For an interactive Swamp Rabbit Trail map, head over to the city of Greenville Parks, Recreation, and Tourism’s website.

Don’t get us wrong, we appreciate their information, but the map itself can get a little wonky or hard to use, especially for the larger picture of what exists along the trail. However, it’s a solid start.

You’ll also find maps and informational boards posted along the trail at biking stations as well as see plentiful signage posting mileage and arrows, especially near stops, larger turns, and attractions.

It’s not easy to get lost or accidentally veer off the greenway, but the trail maps are great if you are looking for your next restroom stop or water fill-up station.

Trail Parking

There are plenty of places to park to access the trail, both free as well as pay lots and garages. For Swamp Rabbit Trail parking, we recommend:

  • Cleveland Park/Greenville Zoo (150 Cleveland Park Dr, Greenville)
  • Falls Park (601 S. Main St, Greenville)
  • Unity Park (320 S Hudson St, Greenville)
  • Gateway Park (115 Henderson Dr, Travelers Rest)
Swamp Rabbit Trail greenway with person Mountain biking down paved asphalt path surrounded by treesPin

Where is the best place to get on the Swamp Rabbit Trail?

Cleveland Park is one of our preferred lots to access the Swamp Rabbit Trail. There’s plenty of free parking and facilities as well as bike rentals at the Zoo entrance. The ride seems easier on the way back when you are a bit tired, too.

Falls Park is another solid option if you are already staying downtown or don’t mind paying for a garage or lot.

For families, Unity Park is a gorgeous public park and boasts a seasonal splash pad, play areas, restrooms, picnic shelters, and scenic bridges. However, this will put you further into the trail (it’s an 18-minute walk to Falls Park).

We’ve also started at Gateway Park in Travelers Rest; the bathrooms are a bit… beat up here, but there’s a fun little mountain biking track.

You also have to cross the busy Main Street – and when we say busy, we mean it.

However, starting at Gateway Park allows you to enjoy a mostly quiet stretch of greenway versus biking through much of Downtown Greenville.

Plus, on your way back to the car, there are plenty of stops for food and beer. Not to mention the extra Downtown Greenville traffic you miss heading back to Asheville.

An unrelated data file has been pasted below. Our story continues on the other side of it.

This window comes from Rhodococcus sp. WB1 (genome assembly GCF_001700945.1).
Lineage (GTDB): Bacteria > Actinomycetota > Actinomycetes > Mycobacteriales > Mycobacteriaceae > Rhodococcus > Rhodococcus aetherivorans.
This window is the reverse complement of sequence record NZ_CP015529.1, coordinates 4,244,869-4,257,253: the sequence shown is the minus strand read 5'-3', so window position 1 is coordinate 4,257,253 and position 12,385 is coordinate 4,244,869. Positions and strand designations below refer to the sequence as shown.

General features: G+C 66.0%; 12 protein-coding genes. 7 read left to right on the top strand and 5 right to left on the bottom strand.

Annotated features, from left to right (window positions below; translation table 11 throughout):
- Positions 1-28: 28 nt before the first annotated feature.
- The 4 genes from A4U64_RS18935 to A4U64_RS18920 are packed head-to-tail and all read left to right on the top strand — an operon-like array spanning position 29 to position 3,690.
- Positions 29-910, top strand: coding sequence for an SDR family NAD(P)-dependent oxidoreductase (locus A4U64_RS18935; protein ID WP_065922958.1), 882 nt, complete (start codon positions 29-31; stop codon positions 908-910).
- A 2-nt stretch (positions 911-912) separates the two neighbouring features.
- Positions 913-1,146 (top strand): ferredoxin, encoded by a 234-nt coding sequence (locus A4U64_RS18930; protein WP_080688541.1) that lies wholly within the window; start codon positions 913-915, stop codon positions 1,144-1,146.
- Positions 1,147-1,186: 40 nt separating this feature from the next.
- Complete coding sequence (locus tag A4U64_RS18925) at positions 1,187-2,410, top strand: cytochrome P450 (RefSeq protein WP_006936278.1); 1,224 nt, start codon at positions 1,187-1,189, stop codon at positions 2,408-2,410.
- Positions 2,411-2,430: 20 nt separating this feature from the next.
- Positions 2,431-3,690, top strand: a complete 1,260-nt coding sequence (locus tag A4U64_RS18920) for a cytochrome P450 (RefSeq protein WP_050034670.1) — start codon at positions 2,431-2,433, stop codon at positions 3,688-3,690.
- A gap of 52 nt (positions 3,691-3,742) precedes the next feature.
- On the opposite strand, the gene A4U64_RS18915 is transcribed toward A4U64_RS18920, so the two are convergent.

Swamp Rabbit Trail Bike Rentals

Reedy Rides Swamp Rabbit Trail Bike Rentals with photo of row of their bikes in various colors like black and green locked on bike rack on grass in front of brewery along the trailPin
Reedy Rides bike rentals are popular for this trail.

While we have our own bikes – and travel with them via a car bike rack – know that you can easily rent road bikes, e-bikes, and mountain bikes across Greenville, especially if you are last-minute planning on enjoying the trails.

We passed riders on personal bikes as well as rentals, and we saw a plethora of easy-to-access rental stations along parts of the trail.

Two popular spots for Swamp Rabbit Trail bike rentals include:

  • Reedy Rides (50 S Richardson St, Greenville)
  • Greenville BCycle (Stations across Greenville)

Reedy Rides in Downtown Greenville offers bike rentals seven days a week, and you’ll spot these 7-speed comfort cruisers all over the trail…and breweries.

Rentals come with a bike lock, helmet, storage bag, and trail map. Choose from mountain, electric, tandem, and kids’ bikes. They also rent out child seats and single and double trailers.

Always double-check prices on Reedy Rides’ site, but an adult bike for half the day starts at around $30 and goes up to $45 for the full day.

Or, look for Greenville BCycle’s stations – a partnership with Reedy Rides. You will need your own biking gear, though, including a helmet.

Unlock electric bikes with your phone. Just a few spots we saw stations include the Greenville Zoo, close to The Commons, and near Falls Park. The Falls Park ones tend to “sell out” more quickly.

Specifically for the Swamp Rabbit bike trail, a 4-hour pass starts at around $35. A single 30-minute ride is $5, and you can also purchase guest, monthly, and annual passes.

Trail Highlights

Greenville Zoo

Cleveland Park and the Greenville Zoo are our go-to’s for Swamp Rabbit Trail parking. You’ll have easy access to picnic areas, playgrounds, restrooms, and, of course, the zoo.

Parking is free, and there are plenty of people around for safety; the zoo also sits on the outskirts of busy downtown.

While the SRT doesn’t go through the actual zoo enclosures, it runs parallel, and if you have time, we highly recommend spending an hour or so seeing the well-cared-for animals.

The giraffe family is extremely popular and find orangutans, snakes, turtles, monkeys, owls, and more. The Greenville Zoo is also a great activity if you are traveling with kids.

Purchase tickets online or at the gates. As mentioned above, find one bike rental station here too.

Greenville Zoo | 150 Cleveland Park Dr, Greenville, SC 29601

Cleveland Park & F-86 Sabre